The United States on Monday requested an urgent meeting of the UN Security Council on Venezuela after violence erupted at the weekend over an opposition bid to bring in humanitarian aid, diplomats said.
The meeting is expected to take place on Tuesday and be held in open session, according to diplomats.
Four people died in clashes at the weekend on Venezuela's border with Brazil between security forces and civilians seeking to bring in aid. Several hundred more were injured in violence at the borders with Colombia and Brazil.
US Vice President Mike Pence traveled to Colombia on Monday and told opposition leader Juan Guaido that "we are with you 100 percent."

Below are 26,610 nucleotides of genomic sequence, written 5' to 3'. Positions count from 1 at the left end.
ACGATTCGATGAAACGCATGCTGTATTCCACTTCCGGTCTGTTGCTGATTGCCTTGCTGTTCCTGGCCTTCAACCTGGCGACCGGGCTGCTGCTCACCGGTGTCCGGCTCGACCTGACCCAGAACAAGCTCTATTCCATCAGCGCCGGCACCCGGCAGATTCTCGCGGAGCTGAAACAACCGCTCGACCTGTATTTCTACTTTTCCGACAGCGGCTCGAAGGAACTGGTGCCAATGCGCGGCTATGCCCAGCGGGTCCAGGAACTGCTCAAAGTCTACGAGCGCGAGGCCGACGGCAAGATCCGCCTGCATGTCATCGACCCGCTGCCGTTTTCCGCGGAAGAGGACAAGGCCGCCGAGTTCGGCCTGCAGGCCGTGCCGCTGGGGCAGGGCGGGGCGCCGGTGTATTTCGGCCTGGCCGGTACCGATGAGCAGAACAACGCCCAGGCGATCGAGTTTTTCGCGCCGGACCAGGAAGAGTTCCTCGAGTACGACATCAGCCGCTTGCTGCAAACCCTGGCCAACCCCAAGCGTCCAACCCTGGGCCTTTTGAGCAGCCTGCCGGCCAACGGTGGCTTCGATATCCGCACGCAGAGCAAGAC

The United States is leading a push to recognize Guaido, backed by about 50 countries including Britain, France, Germany and several Latin American nations such as Brazil, Argentina and Colombia.
Russia and China, however, continue to back President Nicolas Maduro, setting up a global split that has left the United Nations in a quandary.
Venezuela's economy is in a tailspin marked by hyperinflation and shortages of basic necessities that the opposition blames on corruption and mismanagement by the Maduro government.
Millions of Venezuelans have been left struggling with poverty, while 2.7 million have fled the country since 2015, unleashing a migration crisis in South America.
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